France, Japan, Korea: these have always been the countries that have cornered the market on brutality in revenge films. Movies such as Martyrs and I Saw the Devil are remembered as much for their original stories as they are for their terrifying scenes of torture and pain. But from this point on, never let it be said that Australia isn't making its own valiant effort at running with the pack. Because I don't think I've ever had to look away from a movie as often as I did from Chris Sun's Daddy's Little Girl.
The Plot: While two parents are sharing less than acrimonious custody of their six-year-old daughter, she is taken from the mother's house in the middle of the night, raped, and murdered. After six moths of investigating, the police are no closer to finding her killer, and devoted father Derek is falling apart. However, when Derek discovers that his baby's murderer is much closer to the family than anyone could have imagined, he decides to manufacture his own brutal brand of justice.
As Daddy's Little Girl began, I was expecting a film similar in tone and style to last year's critically acclaimed Prisoners; I was epically wrong. Girl is the kind of film Prisoners might have been had it not starred people like Hugh Jackman and Jake Gyllenhaal. Because there is no way that Hugh "The Boy from Oz" Jackman would have the testicular fortitude to perform the scenes required by this film. (And I say that with all the love in the world for Hugh.) Because Girl is quite possibly one of the most heartbreaking, gory, and realistic revenge films I have ever seen. And it's also one of the best.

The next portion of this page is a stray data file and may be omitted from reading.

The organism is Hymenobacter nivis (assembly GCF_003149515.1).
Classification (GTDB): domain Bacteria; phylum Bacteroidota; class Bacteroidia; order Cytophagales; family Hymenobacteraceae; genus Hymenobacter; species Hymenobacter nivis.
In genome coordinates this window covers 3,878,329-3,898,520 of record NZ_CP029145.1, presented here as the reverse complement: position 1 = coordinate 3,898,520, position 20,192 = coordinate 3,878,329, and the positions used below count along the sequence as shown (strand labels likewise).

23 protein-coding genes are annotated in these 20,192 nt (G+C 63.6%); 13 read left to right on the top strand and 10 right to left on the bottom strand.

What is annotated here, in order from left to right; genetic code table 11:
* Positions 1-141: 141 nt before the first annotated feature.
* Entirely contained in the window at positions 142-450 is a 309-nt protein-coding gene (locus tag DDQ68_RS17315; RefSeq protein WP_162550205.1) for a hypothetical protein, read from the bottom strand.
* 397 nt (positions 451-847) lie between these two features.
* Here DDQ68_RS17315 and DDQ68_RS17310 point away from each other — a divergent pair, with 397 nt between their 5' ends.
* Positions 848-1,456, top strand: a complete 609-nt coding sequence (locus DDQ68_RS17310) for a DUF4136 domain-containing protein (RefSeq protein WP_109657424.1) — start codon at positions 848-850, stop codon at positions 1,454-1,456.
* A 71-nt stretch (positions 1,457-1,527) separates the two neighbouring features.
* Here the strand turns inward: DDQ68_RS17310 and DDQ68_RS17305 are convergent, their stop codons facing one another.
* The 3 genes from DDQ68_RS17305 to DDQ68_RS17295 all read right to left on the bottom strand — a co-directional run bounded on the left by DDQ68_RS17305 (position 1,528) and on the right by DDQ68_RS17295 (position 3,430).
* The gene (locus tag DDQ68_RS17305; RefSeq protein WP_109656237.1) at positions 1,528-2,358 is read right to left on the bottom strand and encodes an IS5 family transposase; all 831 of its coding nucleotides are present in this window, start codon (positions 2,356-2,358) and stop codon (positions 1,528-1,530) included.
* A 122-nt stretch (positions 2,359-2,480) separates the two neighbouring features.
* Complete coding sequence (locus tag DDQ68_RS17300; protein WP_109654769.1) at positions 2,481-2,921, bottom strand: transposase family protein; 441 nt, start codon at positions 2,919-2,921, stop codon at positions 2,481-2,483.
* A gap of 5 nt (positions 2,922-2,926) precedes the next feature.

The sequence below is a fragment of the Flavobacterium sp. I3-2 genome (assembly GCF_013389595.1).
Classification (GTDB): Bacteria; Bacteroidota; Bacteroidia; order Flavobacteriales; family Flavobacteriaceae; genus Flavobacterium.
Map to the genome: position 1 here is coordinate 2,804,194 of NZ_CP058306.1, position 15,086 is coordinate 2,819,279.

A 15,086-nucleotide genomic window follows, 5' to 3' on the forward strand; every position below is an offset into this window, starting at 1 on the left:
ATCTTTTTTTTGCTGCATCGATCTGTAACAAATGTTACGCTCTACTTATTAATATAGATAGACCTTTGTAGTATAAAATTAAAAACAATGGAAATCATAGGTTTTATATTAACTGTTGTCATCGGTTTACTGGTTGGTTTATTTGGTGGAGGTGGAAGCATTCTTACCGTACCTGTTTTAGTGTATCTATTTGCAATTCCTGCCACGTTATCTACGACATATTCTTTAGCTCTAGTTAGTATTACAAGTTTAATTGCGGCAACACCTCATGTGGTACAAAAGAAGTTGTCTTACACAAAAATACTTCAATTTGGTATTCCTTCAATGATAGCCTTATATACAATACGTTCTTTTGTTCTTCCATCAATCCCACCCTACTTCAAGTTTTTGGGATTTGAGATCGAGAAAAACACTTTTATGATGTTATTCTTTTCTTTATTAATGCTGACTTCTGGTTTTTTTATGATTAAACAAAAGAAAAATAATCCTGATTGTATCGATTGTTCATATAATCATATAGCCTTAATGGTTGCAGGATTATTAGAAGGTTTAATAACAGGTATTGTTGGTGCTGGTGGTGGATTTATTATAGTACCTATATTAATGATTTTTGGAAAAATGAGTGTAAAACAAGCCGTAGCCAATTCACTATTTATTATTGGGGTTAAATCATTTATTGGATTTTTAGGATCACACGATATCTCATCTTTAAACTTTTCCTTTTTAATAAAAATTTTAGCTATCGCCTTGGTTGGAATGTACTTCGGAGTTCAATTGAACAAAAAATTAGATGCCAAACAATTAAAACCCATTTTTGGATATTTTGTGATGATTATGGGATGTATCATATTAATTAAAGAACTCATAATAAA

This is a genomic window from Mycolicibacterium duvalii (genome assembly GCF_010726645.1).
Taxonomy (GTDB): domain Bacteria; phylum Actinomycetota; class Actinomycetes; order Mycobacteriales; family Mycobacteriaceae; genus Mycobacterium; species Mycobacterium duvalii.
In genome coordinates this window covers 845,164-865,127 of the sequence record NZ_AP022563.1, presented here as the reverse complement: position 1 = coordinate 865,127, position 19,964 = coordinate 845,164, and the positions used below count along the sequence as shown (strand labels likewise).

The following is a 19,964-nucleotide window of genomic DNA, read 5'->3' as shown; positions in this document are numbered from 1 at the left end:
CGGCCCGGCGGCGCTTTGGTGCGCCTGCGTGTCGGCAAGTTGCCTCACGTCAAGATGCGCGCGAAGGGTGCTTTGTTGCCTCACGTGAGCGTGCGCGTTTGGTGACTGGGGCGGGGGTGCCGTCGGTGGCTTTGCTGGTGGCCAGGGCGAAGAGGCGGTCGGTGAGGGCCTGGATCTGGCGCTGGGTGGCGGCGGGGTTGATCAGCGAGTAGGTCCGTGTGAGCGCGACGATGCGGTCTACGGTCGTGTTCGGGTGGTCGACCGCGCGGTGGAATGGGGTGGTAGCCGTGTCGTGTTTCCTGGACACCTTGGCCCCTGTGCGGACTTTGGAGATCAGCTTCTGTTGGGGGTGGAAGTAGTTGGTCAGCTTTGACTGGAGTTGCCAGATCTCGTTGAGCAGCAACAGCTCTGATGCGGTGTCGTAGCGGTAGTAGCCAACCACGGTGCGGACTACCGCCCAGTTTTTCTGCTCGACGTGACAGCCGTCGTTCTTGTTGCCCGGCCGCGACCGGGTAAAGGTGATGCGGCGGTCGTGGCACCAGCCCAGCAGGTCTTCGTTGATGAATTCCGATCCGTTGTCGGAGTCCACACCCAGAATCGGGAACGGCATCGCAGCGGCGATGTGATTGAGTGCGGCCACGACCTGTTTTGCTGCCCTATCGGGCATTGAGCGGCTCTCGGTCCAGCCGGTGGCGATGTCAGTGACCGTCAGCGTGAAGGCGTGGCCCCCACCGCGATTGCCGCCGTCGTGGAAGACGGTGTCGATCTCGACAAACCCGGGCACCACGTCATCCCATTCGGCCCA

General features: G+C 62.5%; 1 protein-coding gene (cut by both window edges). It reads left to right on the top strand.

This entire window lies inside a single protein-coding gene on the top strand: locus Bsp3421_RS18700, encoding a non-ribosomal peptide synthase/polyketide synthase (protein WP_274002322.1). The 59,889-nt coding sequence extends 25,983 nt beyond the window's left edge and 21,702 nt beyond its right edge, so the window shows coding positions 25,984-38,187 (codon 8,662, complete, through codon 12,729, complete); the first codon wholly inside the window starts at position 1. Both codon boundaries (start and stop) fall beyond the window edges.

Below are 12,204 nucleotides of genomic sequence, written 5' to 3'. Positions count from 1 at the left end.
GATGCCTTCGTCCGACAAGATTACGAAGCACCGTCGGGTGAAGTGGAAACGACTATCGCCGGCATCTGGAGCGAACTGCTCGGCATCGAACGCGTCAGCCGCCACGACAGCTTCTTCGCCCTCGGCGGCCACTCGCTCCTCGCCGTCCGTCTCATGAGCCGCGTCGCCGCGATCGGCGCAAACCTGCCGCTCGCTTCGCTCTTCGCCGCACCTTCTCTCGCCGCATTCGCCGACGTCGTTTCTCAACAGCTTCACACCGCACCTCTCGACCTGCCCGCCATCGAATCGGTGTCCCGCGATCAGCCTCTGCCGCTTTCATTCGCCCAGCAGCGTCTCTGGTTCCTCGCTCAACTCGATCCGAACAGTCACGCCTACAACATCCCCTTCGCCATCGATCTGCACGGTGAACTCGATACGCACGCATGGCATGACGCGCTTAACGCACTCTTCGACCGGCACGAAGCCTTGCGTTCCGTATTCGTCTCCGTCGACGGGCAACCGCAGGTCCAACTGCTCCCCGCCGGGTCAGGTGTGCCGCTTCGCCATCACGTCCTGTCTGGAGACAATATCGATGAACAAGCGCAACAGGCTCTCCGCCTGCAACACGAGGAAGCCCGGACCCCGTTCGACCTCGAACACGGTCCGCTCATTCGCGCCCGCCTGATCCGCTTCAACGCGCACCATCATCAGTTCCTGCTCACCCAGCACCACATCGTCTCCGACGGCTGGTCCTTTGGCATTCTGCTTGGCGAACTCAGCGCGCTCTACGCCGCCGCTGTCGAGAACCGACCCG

The trailer for Daddy's Little Girl informs you that the bulk of child abductions are committed by someone known to the family, so it's no spoiler to tell you that is what happens here. But it is the level of the unrepentant depravity of the murderer coupled with their sheer closeness to the family that makes the revelation painful to watch. It's made even more emotional by the performance of actor Michael Thomson. He glides from grief to giddy tortuous glee so effortlessly that it is almost whiplash-inducing. At the same time, the rises and falls in turmoil are perfectly rational given the circumstances. Frankly, I have only seen a few other actors so perfectly nail the pleasured anguish that comes from torturing the person who stole your child from you.
And speaking of nails... The torture scenes in Girl rival anything I have ever seen in a film that wasn't some crappy Eli Roth movie or a trashy Saw sequel. Just when you think that you have probably seen just about everything a torture movie can come up with, someone introduces you to the concept of a pipe shoved up the ass, followed by a heaping line of rusty barbed wire. Coupled with a handful of old torture standbys, as well as some other new devices that seemed unique to the film, I wasn't just nauseated; twice I actually had to close my eyes.
Which leads us to the age-old question raised by films like Daddy's Little Girl: when you watch it, you are undeniably in Derek's shoes. Unless you've lost a child in such a heinous manner, you can't possibly even begin to imagine what kind of mental state he is in. On some level, of course, you are rooting for him. Who hasn't heard a story about a child molester and thought, "Yeah, cut that bastard's fingers off one by one." But then, you watch it happen. And when it is so mind-bogglingly realistic, as it is in Daddy's Little Girl, there is that small part of you that is left thinking, "No... This can't be right." This internal struggle is exactly the kind that should be sparked by an excellent revenge film. And Daddy's Little Girl is an excellent revenge film.
I just don't think I will be watching it again for a very long time.
Rating: 5 out of 5 Cringe-worthy Points